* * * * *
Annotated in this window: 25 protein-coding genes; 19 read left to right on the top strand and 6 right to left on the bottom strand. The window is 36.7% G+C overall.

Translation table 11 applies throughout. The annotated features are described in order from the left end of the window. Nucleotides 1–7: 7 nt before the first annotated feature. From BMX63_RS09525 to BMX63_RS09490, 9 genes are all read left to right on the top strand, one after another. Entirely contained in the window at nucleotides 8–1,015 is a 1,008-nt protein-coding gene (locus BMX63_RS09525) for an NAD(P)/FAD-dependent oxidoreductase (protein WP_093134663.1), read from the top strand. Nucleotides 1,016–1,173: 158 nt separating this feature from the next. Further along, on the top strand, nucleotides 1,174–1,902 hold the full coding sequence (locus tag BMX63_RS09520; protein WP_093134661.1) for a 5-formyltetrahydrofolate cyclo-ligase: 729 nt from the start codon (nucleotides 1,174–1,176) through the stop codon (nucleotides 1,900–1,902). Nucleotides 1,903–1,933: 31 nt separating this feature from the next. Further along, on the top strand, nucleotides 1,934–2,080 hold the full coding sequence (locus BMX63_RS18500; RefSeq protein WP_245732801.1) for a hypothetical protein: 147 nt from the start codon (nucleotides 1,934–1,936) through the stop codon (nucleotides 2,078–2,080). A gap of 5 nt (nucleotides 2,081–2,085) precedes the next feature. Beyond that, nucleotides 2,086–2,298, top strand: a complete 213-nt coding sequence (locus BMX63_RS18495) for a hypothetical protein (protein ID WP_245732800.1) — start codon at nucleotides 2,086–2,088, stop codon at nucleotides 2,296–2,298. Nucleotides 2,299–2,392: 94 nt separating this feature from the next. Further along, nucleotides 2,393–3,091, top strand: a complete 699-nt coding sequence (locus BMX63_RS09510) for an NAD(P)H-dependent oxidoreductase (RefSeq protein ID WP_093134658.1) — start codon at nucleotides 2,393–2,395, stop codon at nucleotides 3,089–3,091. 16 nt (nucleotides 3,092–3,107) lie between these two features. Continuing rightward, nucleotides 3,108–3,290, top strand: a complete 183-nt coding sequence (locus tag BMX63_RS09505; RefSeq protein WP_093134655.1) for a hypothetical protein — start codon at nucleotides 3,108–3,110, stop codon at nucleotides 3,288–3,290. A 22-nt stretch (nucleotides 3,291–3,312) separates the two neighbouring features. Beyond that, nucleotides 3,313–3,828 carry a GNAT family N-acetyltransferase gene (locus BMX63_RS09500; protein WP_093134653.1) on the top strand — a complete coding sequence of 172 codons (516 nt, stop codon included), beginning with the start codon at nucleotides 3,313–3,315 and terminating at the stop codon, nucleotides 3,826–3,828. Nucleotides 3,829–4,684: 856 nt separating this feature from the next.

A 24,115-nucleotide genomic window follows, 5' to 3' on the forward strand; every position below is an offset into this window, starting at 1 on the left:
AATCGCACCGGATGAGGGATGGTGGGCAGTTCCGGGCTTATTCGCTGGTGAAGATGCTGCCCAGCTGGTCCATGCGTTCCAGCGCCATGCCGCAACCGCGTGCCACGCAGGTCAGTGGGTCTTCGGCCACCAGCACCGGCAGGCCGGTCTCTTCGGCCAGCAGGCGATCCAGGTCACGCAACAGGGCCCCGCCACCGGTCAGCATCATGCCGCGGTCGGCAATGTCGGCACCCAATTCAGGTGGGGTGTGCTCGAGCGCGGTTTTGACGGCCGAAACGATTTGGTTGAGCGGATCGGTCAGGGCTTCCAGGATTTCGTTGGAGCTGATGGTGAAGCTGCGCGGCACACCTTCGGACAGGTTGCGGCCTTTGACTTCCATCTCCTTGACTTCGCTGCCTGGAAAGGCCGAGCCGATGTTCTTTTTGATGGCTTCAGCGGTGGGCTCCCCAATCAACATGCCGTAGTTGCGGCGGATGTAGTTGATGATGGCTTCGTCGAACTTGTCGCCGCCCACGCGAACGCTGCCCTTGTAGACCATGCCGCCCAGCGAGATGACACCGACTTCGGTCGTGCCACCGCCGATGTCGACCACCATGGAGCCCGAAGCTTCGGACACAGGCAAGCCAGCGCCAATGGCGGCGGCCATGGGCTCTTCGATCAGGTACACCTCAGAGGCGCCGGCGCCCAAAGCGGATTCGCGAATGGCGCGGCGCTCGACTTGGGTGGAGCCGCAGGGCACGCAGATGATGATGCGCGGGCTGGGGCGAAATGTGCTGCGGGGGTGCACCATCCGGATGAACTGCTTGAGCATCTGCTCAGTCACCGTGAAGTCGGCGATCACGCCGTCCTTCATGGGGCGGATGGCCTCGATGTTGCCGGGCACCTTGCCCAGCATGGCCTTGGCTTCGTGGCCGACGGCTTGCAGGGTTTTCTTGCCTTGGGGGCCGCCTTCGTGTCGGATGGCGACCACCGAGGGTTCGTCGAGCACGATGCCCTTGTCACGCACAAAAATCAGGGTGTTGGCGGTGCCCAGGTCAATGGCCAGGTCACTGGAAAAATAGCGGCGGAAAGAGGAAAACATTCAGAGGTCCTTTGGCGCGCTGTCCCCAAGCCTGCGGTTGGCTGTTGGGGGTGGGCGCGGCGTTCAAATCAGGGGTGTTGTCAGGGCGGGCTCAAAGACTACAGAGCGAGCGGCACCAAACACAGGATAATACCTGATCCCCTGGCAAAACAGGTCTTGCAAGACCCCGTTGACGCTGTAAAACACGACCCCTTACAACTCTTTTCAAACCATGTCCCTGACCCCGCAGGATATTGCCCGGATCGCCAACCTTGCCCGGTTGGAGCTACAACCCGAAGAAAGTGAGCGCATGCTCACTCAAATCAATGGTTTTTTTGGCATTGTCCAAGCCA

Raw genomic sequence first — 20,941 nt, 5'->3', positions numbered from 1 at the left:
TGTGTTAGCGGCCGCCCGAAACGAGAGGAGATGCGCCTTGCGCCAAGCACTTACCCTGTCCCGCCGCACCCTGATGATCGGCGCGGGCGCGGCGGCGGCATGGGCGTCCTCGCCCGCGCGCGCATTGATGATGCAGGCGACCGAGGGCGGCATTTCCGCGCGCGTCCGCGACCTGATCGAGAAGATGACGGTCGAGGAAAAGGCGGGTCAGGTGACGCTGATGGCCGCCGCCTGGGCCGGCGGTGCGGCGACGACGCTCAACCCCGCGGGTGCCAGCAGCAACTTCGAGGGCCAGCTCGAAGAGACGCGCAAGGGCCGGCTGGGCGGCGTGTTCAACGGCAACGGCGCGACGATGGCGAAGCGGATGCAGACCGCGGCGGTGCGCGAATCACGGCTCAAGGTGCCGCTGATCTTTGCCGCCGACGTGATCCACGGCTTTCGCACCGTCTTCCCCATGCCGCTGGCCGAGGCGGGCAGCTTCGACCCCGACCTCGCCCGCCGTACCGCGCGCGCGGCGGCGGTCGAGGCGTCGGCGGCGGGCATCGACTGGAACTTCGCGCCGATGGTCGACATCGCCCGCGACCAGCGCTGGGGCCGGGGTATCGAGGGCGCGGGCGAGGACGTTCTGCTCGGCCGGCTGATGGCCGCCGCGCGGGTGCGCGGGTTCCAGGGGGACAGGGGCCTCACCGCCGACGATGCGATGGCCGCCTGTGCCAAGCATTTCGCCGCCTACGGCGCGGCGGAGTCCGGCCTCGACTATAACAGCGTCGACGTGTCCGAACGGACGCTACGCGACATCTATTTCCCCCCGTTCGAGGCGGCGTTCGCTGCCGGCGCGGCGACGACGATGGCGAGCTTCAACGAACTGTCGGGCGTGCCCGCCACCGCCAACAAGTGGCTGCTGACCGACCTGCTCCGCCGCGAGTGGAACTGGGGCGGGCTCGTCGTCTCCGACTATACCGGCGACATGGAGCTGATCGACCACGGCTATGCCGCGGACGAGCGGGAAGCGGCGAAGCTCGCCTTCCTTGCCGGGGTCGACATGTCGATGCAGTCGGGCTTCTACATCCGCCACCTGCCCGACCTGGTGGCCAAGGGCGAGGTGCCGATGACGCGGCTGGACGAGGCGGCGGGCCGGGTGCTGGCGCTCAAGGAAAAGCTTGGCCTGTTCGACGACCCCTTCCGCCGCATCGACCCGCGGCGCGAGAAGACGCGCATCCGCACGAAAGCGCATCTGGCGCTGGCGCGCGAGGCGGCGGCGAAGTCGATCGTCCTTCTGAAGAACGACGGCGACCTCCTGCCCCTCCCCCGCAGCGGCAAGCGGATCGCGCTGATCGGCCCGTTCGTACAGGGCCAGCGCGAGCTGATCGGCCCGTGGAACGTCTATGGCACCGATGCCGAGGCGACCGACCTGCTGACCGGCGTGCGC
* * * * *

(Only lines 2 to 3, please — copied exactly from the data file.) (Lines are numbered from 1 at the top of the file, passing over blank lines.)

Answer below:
Translation table 11 applies throughout. The annotated features are described in order from the left end of the window. Nucleotides 1–7: 7 nt before the first annotated feature. From BMX63_RS09525 to BMX63_RS09490, 9 genes are all read left to right on the top strand, one after another. Entirely contained in the window at nucleotides 8–1,015 is a 1,008-nt protein-coding gene (locus BMX63_RS09525) for an NAD(P)/FAD-dependent oxidoreductase (protein WP_093134663.1), read from the top strand. Nucleotides 1,016–1,173: 158 nt separating this feature from the next. Further along, on the top strand, nucleotides 1,174–1,902 hold the full coding sequence (locus tag BMX63_RS09520; protein WP_093134661.1) for a 5-formyltetrahydrofolate cyclo-ligase: 729 nt from the start codon (nucleotides 1,174–1,176) through the stop codon (nucleotides 1,900–1,902). Nucleotides 1,903–1,933: 31 nt separating this feature from the next. Further along, on the top strand, nucleotides 1,934–2,080 hold the full coding sequence (locus BMX63_RS18500; RefSeq protein WP_245732801.1) for a hypothetical protein: 147 nt from the start codon (nucleotides 1,934–1,936) through the stop codon (nucleotides 2,078–2,080). A gap of 5 nt (nucleotides 2,081–2,085) precedes the next feature. Beyond that, nucleotides 2,086–2,298, top strand: a complete 213-nt coding sequence (locus BMX63_RS18495) for a hypothetical protein (protein ID WP_245732800.1) — start codon at nucleotides 2,086–2,088, stop codon at nucleotides 2,296–2,298. Nucleotides 2,299–2,392: 94 nt separating this feature from the next. Further along, nucleotides 2,393–3,091, top strand: a complete 699-nt coding sequence (locus BMX63_RS09510) for an NAD(P)H-dependent oxidoreductase (RefSeq protein ID WP_093134658.1) — start codon at nucleotides 2,393–2,395, stop codon at nucleotides 3,089–3,091. 16 nt (nucleotides 3,092–3,107) lie between these two features. Continuing rightward, nucleotides 3,108–3,290, top strand: a complete 183-nt coding sequence (locus tag BMX63_RS09505; RefSeq protein WP_093134655.1) for a hypothetical protein — start codon at nucleotides 3,108–3,110, stop codon at nucleotides 3,288–3,290. A 22-nt stretch (nucleotides 3,291–3,312) separates the two neighbouring features. Beyond that, nucleotides 3,313–3,828 carry a GNAT family N-acetyltransferase gene (locus BMX63_RS09500; protein WP_093134653.1) on the top strand — a complete coding sequence of 172 codons (516 nt, stop codon included), beginning with the start codon at nucleotides 3,313–3,315 and terminating at the stop codon, nucleotides 3,826–3,828. Nucleotides 3,829–4,684: 856 nt separating this feature from the next.

A 24,115-nucleotide genomic window follows, 5' to 3' on the forward strand; every position below is an offset into this window, starting at 1 on the left: